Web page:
Minutes Jeff Fager leaving CBS after reports of inappropriate behavior

Brenda Watkins
September 13, 2018

Jeff Fager, the longtime executive producer of 60 Minutes, will be leaving the company following allegations that he sexually harassed employees and tolerated an abusive culture at the show.

Jeff Fager sent a text message to CBS reporter Jericka Duncan, warning her about the coverage of the sexual misconduct allegations against him, just three days before he was terminated. Rhodes noted that Fager's firing "is not directly related to the allegations surfaced in press reports, which continue to be investigated independently", a reference to sexual misconduct allegations against Fager.

Fager, who has denied the claims of harassment, released a statement confirming he was sacked because "I sent a text message to one of our CBS reporters" over her coverage of newer allegations against him that The New Yorker published Sunday.

Mr Fager himself denies harassment, and told reporters he had been fired over a "harsh" text he sent to a colleague. He acknowledged that his language in the text was "harsh", but said that "although journalists received harsh demands for fairness all the time, CBS didn't like it".

In November 2017, CBS News dropped Charlie Rose following a Washington Post investigation detailing allegations of unwanted sexual advances toward women. First, here's some background: "Sunday evening I reached out to Fager for comment on the articles alleging he groped or touched CBS employees at company parties". "There are people who lost their jobs trying to harm me, and if you pass on these damaging claims without your own reporting to back them up, that will become a serious problem, '" Duncan said.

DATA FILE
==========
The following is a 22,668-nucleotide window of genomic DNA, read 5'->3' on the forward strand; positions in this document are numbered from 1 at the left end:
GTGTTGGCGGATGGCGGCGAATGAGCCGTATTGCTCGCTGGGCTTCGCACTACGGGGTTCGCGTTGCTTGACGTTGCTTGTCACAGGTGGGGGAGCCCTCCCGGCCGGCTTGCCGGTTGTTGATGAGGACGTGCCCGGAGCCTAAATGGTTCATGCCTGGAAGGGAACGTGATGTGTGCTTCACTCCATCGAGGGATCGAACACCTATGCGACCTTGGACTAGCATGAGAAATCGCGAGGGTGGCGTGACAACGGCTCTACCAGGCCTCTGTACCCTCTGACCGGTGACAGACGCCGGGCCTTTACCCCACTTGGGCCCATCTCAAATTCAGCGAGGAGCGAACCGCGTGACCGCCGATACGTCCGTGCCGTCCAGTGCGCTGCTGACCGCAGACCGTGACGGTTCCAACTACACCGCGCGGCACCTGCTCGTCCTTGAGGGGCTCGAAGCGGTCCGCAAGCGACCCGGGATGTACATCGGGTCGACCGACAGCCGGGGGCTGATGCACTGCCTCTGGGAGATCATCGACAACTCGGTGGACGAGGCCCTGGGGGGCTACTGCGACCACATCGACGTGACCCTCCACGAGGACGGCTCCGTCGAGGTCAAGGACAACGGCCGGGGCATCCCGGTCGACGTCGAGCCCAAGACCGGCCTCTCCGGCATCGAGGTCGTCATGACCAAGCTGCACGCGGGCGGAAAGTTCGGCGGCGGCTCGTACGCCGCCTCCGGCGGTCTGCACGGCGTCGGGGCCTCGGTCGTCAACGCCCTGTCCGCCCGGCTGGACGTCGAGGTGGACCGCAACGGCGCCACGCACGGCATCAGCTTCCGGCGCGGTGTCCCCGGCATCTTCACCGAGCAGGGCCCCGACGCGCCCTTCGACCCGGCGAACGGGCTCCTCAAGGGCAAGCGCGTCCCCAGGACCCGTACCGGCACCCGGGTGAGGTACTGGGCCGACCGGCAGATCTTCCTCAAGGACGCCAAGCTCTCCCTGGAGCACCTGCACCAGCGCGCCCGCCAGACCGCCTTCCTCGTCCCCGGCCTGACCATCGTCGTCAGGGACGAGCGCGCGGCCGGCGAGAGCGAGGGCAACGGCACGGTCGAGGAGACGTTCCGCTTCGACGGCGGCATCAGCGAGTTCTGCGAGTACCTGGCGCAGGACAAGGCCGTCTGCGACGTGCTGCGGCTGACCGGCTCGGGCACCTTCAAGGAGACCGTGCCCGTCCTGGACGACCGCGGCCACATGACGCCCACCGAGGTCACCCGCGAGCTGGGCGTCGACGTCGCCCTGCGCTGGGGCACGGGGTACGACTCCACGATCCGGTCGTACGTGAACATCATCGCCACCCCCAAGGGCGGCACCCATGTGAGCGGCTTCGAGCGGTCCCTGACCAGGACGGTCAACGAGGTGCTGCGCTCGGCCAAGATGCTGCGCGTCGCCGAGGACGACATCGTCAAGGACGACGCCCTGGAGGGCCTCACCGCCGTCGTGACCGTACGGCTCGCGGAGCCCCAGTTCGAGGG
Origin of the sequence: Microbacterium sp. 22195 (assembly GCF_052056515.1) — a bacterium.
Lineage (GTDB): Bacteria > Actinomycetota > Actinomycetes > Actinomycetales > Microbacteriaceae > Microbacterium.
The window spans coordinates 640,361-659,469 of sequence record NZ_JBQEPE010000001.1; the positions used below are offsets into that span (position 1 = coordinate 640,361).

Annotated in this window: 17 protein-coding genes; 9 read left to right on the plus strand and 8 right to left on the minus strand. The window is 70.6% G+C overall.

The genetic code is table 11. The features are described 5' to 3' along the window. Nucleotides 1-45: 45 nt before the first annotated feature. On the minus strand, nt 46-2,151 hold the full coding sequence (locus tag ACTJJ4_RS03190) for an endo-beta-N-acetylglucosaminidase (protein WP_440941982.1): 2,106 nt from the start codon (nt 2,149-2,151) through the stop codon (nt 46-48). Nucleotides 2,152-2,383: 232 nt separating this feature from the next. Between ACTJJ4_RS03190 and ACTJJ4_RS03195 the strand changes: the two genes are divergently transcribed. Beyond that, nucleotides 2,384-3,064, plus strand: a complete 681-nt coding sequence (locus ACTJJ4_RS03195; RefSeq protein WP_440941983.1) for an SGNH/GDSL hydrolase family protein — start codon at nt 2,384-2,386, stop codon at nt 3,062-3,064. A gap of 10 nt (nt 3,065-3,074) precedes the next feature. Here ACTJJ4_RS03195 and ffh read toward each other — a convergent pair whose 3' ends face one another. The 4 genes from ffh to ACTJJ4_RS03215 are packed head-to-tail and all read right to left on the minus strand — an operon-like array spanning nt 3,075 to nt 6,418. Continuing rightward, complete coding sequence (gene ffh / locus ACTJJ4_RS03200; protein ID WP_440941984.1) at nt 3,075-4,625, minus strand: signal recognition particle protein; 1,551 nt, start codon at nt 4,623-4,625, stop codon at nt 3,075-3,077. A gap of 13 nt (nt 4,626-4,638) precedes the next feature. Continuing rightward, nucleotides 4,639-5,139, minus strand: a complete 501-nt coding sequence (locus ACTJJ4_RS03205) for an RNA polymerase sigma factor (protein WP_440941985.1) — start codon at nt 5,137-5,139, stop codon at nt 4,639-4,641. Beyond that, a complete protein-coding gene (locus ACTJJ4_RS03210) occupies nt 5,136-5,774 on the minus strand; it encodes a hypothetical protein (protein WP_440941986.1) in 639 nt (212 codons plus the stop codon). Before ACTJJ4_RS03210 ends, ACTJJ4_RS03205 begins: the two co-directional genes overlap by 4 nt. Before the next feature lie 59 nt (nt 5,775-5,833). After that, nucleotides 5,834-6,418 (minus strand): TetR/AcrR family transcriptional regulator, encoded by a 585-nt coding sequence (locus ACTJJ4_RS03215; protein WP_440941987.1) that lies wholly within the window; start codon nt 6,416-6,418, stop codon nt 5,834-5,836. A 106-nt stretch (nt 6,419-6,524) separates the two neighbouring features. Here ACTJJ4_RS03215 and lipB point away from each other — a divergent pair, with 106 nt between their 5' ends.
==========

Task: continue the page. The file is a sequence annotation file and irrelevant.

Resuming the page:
He added: 'One such note should not result in termination after 36 years, but it did'. In The New Yorker'slater report, on which Fager declined to comment, Sarah Johansen, a former intern, said Fager groped her at a work party.

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Later on Wednesday, Duncan revealed she was the reporter in question that Fager sent the text to.

After the text was shared on air, others at CBS also said they interpreted it as a threat.

His departure is effective immediately, the company said in a tweet.

Veteran "60 Minutes" correspondent Steve Kroft called Fager's message to Duncan threatening and inappropriate.

"This is an outrageous claim and it didn't happen", Fager said in response. "60 Minutes" is, as Rhodes notes in his memo, "the most significant news broadcast on television", having debuted in 1968 and served as the investigative home for such television inquisitors as Mike Wallace, Morley Safer, Ed Bradley and Lesley Stahl.

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